Duck Dynasty, a reality TV show about self-proclaimed rednecks from Louisiana who made a fortune selling duck calls and yet occasionally still kill and eat squirrels for dinner, drew 11.8 million viewers (including the Innes family) to the airing of the premiere episode of its fourth season on A&E two weeks ago. That is the largest audience on cable ever for a non-fiction series, and a much larger audience than for Jersey Shore, the closest Northeastern equivalent. The mystery is … why? Other shows feature strange people who dwell in rural settings (Swamp’d, Call of the Wildman).
Well, for one thing, it’s funny. Willie is the straight man, the bearded boss with the bandana trying to get a serious day’s work out of his mostly blood-related crew. Uncle Si is the clown. You never know what will come out of his mouth, and his malapropisms are classic comedy fare.
It’s also endearing. Phil and Kay are the love story, especially touching as they have been married 47 years. (The centerpiece of the season 4 premiere was the renewing of their wedding vows.) They are all people you would be happy to know, and yet they are all real people living in a real community.
Americans like people who are different, and the Robertsons are certainly that. But we also like people we can relate to. (The show is broadcast in Europe, but there it is something like watching Meerkat Manor on Animal Planet.) The program is not about ducks; it’s about the dynasty. It’s about family, and we all have family, though not always the family life we wish we had. Andy Greenwald observed in his review, “We like watching people who like each other; we’re only able to truly invest in a show that is invested in the relationships between its characters; and all successful series are, in essence, about family.”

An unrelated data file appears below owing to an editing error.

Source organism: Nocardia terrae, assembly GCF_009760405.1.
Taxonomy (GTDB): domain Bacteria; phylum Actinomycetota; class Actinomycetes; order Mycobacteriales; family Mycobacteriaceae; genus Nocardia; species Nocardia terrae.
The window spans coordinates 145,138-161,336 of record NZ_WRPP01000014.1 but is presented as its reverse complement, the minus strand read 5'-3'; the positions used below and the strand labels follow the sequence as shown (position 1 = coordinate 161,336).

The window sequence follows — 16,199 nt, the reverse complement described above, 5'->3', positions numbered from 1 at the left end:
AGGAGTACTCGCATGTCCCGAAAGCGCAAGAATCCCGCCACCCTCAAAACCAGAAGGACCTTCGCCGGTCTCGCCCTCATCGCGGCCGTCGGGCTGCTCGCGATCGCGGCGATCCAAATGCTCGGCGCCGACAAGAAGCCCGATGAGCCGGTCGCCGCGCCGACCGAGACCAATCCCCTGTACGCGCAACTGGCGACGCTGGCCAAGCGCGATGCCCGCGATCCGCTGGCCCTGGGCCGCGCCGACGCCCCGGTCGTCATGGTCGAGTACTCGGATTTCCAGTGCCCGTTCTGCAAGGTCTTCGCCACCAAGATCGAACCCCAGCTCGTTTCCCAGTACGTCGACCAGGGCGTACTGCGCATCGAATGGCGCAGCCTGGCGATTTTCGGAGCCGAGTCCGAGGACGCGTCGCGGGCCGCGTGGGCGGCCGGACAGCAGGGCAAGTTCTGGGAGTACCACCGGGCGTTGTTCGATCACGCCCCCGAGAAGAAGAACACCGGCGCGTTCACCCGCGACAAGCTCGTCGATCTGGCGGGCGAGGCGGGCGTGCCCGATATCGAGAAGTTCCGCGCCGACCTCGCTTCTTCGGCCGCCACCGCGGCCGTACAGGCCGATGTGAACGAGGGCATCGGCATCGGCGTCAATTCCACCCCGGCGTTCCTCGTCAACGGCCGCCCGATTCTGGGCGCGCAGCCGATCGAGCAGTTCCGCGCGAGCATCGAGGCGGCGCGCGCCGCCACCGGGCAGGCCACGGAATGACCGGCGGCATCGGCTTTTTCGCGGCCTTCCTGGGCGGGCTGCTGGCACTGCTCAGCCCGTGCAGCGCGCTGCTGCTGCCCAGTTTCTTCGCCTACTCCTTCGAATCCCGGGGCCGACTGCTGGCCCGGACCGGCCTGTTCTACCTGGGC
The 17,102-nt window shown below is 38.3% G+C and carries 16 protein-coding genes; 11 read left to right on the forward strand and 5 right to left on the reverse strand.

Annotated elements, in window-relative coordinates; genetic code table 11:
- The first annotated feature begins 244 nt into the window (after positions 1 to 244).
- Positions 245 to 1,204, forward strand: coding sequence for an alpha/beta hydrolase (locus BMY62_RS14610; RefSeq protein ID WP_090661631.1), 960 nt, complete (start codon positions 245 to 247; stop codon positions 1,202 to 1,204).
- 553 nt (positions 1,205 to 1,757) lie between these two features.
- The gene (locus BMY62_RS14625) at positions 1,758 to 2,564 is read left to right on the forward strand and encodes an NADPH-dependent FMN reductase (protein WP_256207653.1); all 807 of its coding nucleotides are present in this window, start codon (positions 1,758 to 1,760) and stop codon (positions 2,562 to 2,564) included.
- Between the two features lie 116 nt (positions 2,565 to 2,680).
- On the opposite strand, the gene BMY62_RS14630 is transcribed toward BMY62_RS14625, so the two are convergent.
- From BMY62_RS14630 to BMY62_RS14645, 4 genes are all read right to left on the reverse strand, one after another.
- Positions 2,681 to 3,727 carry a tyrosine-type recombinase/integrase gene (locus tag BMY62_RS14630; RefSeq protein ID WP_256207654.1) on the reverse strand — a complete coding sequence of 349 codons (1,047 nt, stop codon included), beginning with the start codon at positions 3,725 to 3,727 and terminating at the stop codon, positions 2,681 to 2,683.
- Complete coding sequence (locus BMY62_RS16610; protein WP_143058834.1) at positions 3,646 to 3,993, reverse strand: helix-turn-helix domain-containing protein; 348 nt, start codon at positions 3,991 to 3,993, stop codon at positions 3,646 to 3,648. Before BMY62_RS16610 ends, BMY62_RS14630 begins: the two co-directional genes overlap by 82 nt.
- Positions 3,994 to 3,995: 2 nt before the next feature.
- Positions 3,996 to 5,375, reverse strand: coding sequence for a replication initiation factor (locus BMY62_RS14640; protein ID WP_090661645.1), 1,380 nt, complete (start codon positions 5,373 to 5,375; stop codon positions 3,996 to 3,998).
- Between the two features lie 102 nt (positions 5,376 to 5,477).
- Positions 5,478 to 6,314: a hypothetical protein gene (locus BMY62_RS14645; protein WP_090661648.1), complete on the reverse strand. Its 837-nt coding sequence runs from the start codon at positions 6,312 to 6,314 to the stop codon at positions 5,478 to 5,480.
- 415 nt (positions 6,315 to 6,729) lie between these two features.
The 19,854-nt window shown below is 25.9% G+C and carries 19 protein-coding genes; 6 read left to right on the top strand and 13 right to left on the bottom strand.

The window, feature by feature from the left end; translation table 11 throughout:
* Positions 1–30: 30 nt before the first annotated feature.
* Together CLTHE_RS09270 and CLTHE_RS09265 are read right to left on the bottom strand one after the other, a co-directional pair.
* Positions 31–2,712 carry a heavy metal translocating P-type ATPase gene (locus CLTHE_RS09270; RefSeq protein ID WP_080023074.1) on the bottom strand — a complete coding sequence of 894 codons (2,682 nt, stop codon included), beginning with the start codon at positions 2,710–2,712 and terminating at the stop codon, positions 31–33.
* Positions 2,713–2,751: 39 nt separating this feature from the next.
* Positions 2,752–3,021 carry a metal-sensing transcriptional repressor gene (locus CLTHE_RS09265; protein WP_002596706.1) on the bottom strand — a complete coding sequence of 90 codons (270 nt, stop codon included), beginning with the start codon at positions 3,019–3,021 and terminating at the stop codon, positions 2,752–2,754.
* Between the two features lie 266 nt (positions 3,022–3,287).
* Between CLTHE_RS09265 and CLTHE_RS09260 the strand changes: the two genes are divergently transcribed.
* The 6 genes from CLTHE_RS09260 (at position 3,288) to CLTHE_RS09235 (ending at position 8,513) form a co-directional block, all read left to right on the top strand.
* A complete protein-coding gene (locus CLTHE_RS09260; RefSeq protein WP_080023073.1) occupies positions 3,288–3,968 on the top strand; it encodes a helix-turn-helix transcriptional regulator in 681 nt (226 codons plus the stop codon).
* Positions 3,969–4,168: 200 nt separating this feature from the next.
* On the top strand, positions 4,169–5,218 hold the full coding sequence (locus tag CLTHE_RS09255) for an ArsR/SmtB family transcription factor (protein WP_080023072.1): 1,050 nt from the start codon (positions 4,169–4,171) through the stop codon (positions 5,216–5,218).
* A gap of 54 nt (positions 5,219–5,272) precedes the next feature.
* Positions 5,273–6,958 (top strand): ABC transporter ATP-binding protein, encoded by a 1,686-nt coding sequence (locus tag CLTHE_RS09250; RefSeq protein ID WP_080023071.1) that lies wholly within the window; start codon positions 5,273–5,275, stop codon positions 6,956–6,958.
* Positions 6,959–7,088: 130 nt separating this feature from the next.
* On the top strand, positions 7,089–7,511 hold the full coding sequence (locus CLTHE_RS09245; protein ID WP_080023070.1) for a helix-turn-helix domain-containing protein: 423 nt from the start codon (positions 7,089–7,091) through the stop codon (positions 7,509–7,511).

The family in America is in crisis. Families have scattered lives. They don’t eat together, they rarely even see each other, and when they are together they live in electronic isolation of one another. Relationships are strained. Even intact families can be like orphanages. Unwed motherhood and the irresponsible young manhood that corresponds to it have lost their restraining stigmas. Internet pornography is eroding even the psychological possibility of family. No fault divorce laws have made broken families commonplace. Four out of five divorces are unilateral.
We wish we could have what the Robertsons have. But it’s not their wealth; it’s their happy, wholesome family life. (Phil’s signature phrase is, “Happy, happy, happy.”) And their happiness is related to the quality of their family life. They have their conflicts (the heart of any good storyline). But these are always resolved, usually through a lesson in humility—what Christians know as dying to self—and a recognition that the people God has sewn into our lives are more important than our agendas and our pride.
Their family life is attractive in part because it seems attainable. The Robertsons are open enough about their human foibles that whatever they are doing right we imagine we could do the same. And by grace we can. The message of the show is that ultimately what binds family together, and thus what is most important in life, is what God gives freely in Christ to those who humbly give themselves and their families to Him.
Duck Dynasty is also politically important, because in the midst of American family decline, and with it America’s decline, the Lord has brought one family—a rough cut yet godly Christian family—to the nation’s adoring attention. They say their priorities are faith, family, then ducks. Through that extended family God is showing us what we need most as a nation, as a culture, and, of course, in our own lives—ducks aside.